France 2010

Arcachon & The Atlantic Coast – France 2010

After our stay in La Rochelle, the plan was to head gradually down the coast. The first part of this plan entailed us driving towards the town of Royan, from where a ferry can be caught to Pointe de Grave, thus cutting out a tedious stretch of driving further inland. Royan seems a nice place and has at least one excellent bakery, while the ferry is modern and well organised – albeit a bit expensive. The crossing is only about 30 minutes and the motorhome rate was €38 at the time we travelled – plus a per person charge, making the total cost €45. It seems a little steep – €1.50 per minute for the time we were at sea!

Boarding the Royan - Pointe de Grave ferry
Boarding the Royan - Pointe de Grave ferry
Old Mercedes motorhome
An immaculate old Mercedes van conversion, also on the ferry

Once we left Pointe de Grave, our destination was Arcachon. We decided to take the scenic route on minor D roads – the map showed a minor road driving through forests, close to the coast. It seemed a good idea, but I am afraid to report that it was amazingly dull. Not only were the majority of the forests managed forests used for logging (and thus not very interesting to look at), but the coast was never visible from the road and the road itself was straight, flat and, well, boring.

A boring road in France
This goes on for miles and miles - boring, isn't it?

Still, Arcachon eventually loomed out of the continuing rain and turned out to be a delightful, attractive town, full of historic, large and (I suspect) incredibly expensive holiday villas. It turns out that Arcachon was the favoured seaside retreat of wealthy 19th century Bordelaise (people from nearby Bordeaux).

Boardwalk and beach at Arcachon, France
The beaches were good but probably look better when it's not raining...

The town is divided into four quarters, named after the seasons, and the Winter Quarter (Quarter d’Hiver) is up on the hillside above the town centre. According to our Lonely Planet guide to France, the Winter Quarter has “over 300 villas, many decorated with delicate wooden tracery, ranging in style from neo-Gothic through to colonial.” There is no exaggeration here and I have never seen so many amazing houses grouped together in one place. Despite being on a hillside above the town centre, access to the town remains easy – there is an elevator that will take you directly down the hill to within a stone’s throw of the town centre.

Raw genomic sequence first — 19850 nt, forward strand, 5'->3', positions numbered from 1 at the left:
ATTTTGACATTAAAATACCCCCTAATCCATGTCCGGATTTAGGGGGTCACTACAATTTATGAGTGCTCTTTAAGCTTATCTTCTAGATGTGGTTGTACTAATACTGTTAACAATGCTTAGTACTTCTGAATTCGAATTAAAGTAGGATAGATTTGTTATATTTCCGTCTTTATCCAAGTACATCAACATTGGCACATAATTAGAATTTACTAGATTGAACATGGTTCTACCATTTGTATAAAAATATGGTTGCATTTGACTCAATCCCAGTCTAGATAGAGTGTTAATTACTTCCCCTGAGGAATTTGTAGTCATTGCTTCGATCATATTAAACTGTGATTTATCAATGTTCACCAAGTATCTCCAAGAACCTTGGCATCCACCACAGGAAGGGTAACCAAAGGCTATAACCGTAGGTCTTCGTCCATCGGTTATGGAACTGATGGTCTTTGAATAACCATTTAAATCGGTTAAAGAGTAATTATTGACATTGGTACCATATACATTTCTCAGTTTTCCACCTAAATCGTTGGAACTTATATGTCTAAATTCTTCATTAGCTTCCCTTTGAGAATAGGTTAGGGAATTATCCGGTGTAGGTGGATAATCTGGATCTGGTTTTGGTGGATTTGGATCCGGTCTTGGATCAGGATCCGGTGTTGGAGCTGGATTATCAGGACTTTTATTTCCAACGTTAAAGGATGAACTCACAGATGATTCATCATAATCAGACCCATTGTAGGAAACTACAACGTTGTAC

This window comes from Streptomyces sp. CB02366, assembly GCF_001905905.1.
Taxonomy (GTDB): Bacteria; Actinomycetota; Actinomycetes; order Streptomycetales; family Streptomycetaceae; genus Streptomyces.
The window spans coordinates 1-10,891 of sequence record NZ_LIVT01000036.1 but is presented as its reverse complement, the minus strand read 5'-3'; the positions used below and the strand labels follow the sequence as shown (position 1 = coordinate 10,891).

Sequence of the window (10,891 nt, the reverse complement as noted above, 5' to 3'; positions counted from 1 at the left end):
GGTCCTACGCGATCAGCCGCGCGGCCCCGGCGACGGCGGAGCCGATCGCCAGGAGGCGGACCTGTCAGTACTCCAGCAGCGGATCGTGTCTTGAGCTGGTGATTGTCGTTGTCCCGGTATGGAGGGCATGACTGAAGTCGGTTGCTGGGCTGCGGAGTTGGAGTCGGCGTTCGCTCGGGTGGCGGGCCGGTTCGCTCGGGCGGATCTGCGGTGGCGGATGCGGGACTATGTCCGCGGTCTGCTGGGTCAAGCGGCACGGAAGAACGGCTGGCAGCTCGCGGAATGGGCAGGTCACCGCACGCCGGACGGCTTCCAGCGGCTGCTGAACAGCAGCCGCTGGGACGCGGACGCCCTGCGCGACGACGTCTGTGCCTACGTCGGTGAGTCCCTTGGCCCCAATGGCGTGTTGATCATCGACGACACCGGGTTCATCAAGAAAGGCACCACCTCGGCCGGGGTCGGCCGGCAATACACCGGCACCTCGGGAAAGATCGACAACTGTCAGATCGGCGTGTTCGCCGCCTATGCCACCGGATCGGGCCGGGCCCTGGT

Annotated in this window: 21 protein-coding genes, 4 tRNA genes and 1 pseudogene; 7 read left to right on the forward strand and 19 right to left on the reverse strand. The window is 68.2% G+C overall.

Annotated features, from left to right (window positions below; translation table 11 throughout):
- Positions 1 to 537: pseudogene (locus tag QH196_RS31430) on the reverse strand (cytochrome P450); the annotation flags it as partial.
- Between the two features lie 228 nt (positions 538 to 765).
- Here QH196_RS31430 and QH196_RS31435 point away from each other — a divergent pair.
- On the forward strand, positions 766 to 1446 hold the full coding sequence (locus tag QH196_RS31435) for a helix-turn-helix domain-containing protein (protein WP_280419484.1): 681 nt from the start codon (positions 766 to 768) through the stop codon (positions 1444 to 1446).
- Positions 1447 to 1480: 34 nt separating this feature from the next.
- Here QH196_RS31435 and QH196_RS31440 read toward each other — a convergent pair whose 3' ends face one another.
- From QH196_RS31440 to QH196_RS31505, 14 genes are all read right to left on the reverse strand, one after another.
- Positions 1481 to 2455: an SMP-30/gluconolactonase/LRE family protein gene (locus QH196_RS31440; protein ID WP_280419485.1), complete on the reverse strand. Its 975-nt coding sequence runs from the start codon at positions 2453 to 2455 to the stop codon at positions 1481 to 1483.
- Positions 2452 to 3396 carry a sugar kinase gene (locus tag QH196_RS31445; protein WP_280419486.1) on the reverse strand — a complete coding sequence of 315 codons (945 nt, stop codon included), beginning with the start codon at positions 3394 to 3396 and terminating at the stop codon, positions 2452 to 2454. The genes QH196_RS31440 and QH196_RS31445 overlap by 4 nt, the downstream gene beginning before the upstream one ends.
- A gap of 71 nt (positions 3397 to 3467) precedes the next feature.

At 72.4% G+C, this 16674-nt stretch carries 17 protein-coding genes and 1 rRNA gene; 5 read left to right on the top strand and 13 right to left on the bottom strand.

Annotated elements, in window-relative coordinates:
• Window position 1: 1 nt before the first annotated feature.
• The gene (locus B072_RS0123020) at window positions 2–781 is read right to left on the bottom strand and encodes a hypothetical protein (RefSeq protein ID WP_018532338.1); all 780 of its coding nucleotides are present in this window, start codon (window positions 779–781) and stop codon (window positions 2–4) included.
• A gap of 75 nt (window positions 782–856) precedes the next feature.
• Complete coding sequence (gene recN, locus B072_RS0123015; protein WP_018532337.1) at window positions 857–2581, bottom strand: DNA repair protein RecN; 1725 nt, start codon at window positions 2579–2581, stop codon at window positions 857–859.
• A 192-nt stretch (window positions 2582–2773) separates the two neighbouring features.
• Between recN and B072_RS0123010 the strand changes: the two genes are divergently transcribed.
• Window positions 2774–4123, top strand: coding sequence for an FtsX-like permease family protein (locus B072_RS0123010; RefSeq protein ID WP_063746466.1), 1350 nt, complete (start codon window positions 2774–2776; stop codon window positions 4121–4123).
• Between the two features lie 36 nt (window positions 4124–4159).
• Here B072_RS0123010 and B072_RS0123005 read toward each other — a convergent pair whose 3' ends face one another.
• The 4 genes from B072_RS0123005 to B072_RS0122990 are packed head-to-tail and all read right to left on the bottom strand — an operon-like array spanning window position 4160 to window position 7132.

Arcachon holiday villa
If you're wealthy enough in Arcachon, you could have a villa like this...
Arcachon Winter Quarter park
You could then walk through the nearby park...
Art Deco elevator in Arcachon
...and take the lift down the hill to the town centre and beaches

Arcachon also has extensive and excellent beaches, along with a correspondingly upmarket seafront – well recommended if you have the money, if not stay at the free aire, which is fairly well located within about 15 minutes’ walk of the main seafront/town centre area. It’s opposite a Total/Citroen garage on the main route into the town and has all facilities. There’s a Lidl supermarket just next door, too, which is handy.

Here’s a short video of the aire site: